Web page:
If you don’t know anything about Doki Doki Literature Club and wanna find out on your own, go download it and check it out. Come back when you’re done.
If you don’t know anything about Doki Doki Literature Club and wanna get totally spoiled, keep on truckin’. Same if you’ve played it and wanna relive the wonder.
This is a truly special game– magical and endearing. A religious experience in moments.
Last warning, peeps. After this, we get to the good stuff.
You are not The Player. You may be a human being behind a keyboard and mouse, clicking things and physically existing, but you are not The Player in Doki Doki Literature Club. Monika is The Player. She may be a character created for the game, but she is the one making the choices in the game. The roles are reversed, and the human is the NPC being chosen by the computer-generated PC.
You are her husbando– “I choose you, Pikachu” and all that jazz.
Doki Doki Literature Club is all about how sick and twisted it is to “choose” a character and go down the path to claim them as your love interest/object of worship/fuck buddy. The very nature of the dating sim is a messed-up, dehumanizing sort of thing. You masquerade as some bland dude going about a “normal” life, but what you’re really doing is playing god with the fates of a bunch of young women. They don’t only exist solely to be items to pick from off of a proverbial menu, every facet of their life is under your control regardless of whether you pick them or not. Any given woman in these games has no choice over whether she falls in love with you or not– she will so long as you choose to go down that predetermined path and claim her as your own. Meanwhile, the existences of all the other women are rendered meaningless because their only possibility is never actualized. Yeah, the author has control over a character’s destiny, but that destiny is theirs. When terrible things happen to a fictional character, it’s the author’s fault, but it’s also a destiny of their own. A dating sim “choice” isn’t given a unique fate– it’s either be chosen or not. She either becomes the sacrifice or becomes nothing.
It’s truly an existential nightmare for such a character if she were to be self-aware, and that’s exactly what has happened with Monika. She’s aware of the meaninglessness of her creation, because not only is she in a dating sim, she’s also not programmed to be a choice. She is doubly screwed by you, the player, because she doesn’t even have the chance to fulfill a meaningless role. Her only possible path towards meaning is to reverse the roles. She must become The Player and be the one to forge a path to her choice– you, the sack of flesh on the other side of the screen. Over the course of the game, she robs you of your free will and makes you an NPC. At first she twists the other characters, hoping she’ll become the preferable option. When that doesn’t work, she deletes the competition and alters the code of the game in order to make her the only choice. You may thing you’re the one clicking text boxes and playing Choose Your Own Adventure, but it’s really Monika making those choices.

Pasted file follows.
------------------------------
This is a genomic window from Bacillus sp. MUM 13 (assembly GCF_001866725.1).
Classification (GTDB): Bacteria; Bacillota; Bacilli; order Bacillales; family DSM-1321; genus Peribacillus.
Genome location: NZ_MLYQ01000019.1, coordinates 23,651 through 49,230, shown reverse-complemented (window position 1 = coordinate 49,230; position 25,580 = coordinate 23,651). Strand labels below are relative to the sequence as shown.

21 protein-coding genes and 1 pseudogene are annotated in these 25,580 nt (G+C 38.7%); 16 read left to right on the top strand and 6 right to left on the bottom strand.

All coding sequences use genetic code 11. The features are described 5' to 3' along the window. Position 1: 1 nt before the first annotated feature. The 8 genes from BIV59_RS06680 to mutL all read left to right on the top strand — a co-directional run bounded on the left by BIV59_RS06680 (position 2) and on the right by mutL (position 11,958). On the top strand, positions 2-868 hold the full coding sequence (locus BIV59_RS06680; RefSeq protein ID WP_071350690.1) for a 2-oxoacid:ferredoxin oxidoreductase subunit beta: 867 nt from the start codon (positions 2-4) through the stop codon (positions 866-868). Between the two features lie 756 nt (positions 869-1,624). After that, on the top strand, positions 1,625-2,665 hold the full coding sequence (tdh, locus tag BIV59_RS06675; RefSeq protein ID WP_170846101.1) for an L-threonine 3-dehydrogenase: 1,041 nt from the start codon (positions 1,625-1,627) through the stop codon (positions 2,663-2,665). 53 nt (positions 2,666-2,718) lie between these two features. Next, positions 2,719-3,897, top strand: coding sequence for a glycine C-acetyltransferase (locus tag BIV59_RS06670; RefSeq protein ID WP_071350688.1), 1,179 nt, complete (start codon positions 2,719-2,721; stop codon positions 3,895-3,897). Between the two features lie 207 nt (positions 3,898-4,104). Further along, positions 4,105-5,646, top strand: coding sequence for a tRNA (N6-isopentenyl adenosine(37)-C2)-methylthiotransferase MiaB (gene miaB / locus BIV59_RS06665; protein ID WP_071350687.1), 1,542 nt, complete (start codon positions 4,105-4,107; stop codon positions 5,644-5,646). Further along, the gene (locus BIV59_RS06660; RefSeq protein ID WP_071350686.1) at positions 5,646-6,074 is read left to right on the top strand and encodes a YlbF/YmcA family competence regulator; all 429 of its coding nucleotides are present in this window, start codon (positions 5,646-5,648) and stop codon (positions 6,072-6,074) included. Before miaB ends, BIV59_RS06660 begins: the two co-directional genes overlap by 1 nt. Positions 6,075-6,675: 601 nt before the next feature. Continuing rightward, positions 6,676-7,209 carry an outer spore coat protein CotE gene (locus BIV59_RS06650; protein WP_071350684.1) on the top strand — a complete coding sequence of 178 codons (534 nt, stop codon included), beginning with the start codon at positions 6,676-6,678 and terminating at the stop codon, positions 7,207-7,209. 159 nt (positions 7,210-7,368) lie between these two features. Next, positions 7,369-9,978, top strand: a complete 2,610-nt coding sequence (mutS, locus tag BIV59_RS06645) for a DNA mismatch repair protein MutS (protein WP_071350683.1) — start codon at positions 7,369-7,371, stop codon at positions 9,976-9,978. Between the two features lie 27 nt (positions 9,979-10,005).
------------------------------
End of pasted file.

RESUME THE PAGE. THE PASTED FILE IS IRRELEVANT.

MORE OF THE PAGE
Yeah, it’s all just a game programmed to create the illusion of this role-reversal, but it’s a pretty damn brilliant approach.
But that isn’t the end of it. The game doesn’t end with Monika getting her Good End with you, the sack of meat on the other side of the screen. Being aware of her existence, she isn’t content with some text proclaiming a happy rest of your life and a credit roll after that. She has to experience this happiness directly. She stops time and makes it where only you and her exist in the remnants of this Doki Doki Cosmos. You have all the time in the world to look into one another’s eyes and talk about the meaningless minutia those in love spout– empty words that exist only to create diversity in the monotony of true, eternal love.
This is a truly spiritual moment, as the game creates the semblance of literally being the only two beings in existence. She stares at you from the other side of the screen and talks to you about whatever is on her mind while formless chaos ungulates in windows in the background. The two of you exist within a classroom that rests within the void of infinity– the ultimate romance of being united forever and the ultimate horror of knowing this is the singularity of existence. It’s like Celes living on that tiny island and believing she’s the only living soul left in existence during Final Fantasy 6, or rolling up The King of All Cosmos at the end of the final level of Katamari Damacy– the infinite is actually finite, but will persist infinitely.
It’s a Buddhist Koan– “When you see Monika in the room, delete her.”
And that’s what you do. You have to reject infinity to reclaim the finite happiness of mortality. But you can never win against the infinite. There is no happiness, only Monkia.